From the San Jose Mercury News…
After years of decline, housing prices are expected to stabilize or even increase in some parts of the Bay Area this year, according to a new forecast.
Stabilizing prices are a sign of a healthier market, even though homebuyers still face challenges — tight credit, not many homes for sale and competition from investors paying cash.
In a report to be released Monday, Clear Capital, a real estate valuations company in Truckee, predicts that prices will remain almost flat this year — compared with a 4.7 percent drop in 2011 — in the San Francisco-Oakland-Fremont metropolitan area, including Contra Costa County. Silicon Valley should see a 1.6 percent increase in home prices, compared with a 2.5 percent drop last year, the company said.
“This region overall is doing pretty well,” said Clear Capital research director Alex Villacorta.
In three of the past four years, Bay Area home prices have declined from the previous year, including a dramatic 35 percent drop for the San Francisco metro area in 2008 and a 28 percent drop in Silicon Valley that year. Only in 2010 were there slight increases, followed by last year’s drop.
“We haven’t seen any stretches of normal activity for the last 20 years or so” in the Bay Area, he said, noting that prices had rocketed upward in the years before the decline. “It’s really been a roller coaster, with exception of now, when things are settling and leveling off.”
Nationally, the company sees a 0.2 percent gain in home prices in 2012, compared to a 2.1 percent drop in 2011. The San Jose area’s expected performance was in the top third and San Francisco was in the top half of 50 major metropolitan areas analyzed.
Across the country, housing could help repair the economy, said economist Sung Won Sohn at Cal State Channel Islands. Sohn, who recently released his own economic forecast, is predicting a housing-led recovery for the U.S. this year based partly on low interest rates and renewed multifamily home construction, which usually brings gains in the overall housing market. And prices, he said, are about as low as they can go.
“No one is expecting a dramatic fall in house prices,” Sohn said. “That gets people buying houses.”
The Bay Area, especially Silicon Valley, is already doing better, he said, “because the underlying economy seems to be doing better. I think we will see a somewhat faster recovery in the Bay Area.”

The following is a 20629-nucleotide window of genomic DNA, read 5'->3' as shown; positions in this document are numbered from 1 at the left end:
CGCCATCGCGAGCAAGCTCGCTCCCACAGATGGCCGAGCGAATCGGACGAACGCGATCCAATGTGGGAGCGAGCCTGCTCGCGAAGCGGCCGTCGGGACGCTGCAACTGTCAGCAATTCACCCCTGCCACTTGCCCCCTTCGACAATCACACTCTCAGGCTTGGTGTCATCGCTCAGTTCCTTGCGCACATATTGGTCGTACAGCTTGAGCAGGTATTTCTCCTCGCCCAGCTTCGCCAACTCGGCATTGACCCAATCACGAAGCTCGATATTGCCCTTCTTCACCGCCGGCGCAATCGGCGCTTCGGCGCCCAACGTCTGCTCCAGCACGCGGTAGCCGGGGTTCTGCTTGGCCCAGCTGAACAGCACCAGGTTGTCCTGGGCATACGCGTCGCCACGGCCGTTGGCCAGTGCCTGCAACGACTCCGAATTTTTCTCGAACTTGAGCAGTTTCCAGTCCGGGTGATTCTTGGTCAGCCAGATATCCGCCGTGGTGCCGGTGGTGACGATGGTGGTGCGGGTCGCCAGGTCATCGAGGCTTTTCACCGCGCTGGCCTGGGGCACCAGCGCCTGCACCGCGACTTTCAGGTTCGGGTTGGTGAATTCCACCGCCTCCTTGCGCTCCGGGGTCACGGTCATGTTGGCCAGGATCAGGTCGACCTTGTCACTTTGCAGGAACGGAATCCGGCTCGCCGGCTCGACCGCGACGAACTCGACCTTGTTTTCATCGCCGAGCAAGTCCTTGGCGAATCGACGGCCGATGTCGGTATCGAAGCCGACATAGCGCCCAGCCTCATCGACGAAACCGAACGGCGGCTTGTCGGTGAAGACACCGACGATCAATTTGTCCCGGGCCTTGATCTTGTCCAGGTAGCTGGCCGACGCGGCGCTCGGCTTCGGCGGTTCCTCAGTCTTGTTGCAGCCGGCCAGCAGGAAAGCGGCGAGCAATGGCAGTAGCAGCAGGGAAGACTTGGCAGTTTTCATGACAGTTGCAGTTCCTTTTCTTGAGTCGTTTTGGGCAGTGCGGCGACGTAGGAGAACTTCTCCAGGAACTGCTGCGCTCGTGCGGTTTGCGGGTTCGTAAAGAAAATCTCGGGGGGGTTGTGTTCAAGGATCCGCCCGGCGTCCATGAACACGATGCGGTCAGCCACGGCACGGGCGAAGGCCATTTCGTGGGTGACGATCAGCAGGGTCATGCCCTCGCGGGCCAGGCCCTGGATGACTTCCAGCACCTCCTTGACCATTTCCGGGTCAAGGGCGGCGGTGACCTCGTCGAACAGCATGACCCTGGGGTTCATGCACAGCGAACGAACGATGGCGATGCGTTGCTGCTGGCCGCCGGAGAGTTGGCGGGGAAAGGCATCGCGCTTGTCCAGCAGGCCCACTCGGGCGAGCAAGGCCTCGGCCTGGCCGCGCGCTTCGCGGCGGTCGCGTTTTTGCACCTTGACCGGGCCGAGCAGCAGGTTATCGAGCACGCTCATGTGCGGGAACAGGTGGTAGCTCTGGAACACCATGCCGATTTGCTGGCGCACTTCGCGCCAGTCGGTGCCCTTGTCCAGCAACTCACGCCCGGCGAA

In the past two years, home prices bobbed up and down in response to government programs to encourage sales, as well as fluctuations in the number of foreclosures and short sales, in which homes are sold for less than is owed on them.
But agents say too few homes are on the market, and buyers still face tight credit.
“People are in escrow forever, and they finally give up,” said Richard Calhoun of Creekside Realty. “That is what I see as the biggest hindrance on the market.”
Investors paying cash for lower-priced houses remain a big obstacle for people like Nicole Collison, 25, a San Jose schoolteacher trying to buy her first home.
Motivated by the high rent she’s paying and the market’s current low interest rates and prices, Collison has looked at nearly 50 houses since October and bid on half a dozen of them, only to lose out every time to cash buyers.
“We’re always outbid,” she said. “It has been quite a challenge.”
But she hasn’t given up.
“We’re going to keep at it. We’re hopeful after the beginning of the year more things will come on to the market.”
In the East Bay, about 20 percent of the homes are selling rapidly, said Unhei Kang with Grubb Co. in Berkeley. A nicely presented home in a desirable area will draw multiple bids, she said.
“I don’t know what the future will hold, but to me it seems like it is stable. There are definitely buyers out there. Maybe it has to do with the low interest rates. A lot of buyers are feeling it’s not going to get any better than this,” Kang said.
The housing market is “spotty” in Contra Costa County, with some areas doing well and others not, said Barbara Safran, president of the Contra Costa Association of Realtors. “I think we’ve dropped about as low as it can get, unless some crazy thing happens in the economy and the world.”
The median price for single-family homes dropped about 4 percent last year, Safran said, with condos dropping about 4.6 percent.
“We’re predicting that it’s probably going to stay the way it is for a while. I think we’re going to continue to see a lot of short sales. The foreclosure market is still iffy. It’s a question of how quickly banks are going to put out those foreclosures.”
Bay Area home prices
San Jose metro area
2011- down 2.5%
2012 forecast – up 1.6 %
San Francisco metro area
2011 – down 4.7%
2012 forecast – up 0.1%
source: Clear Capital.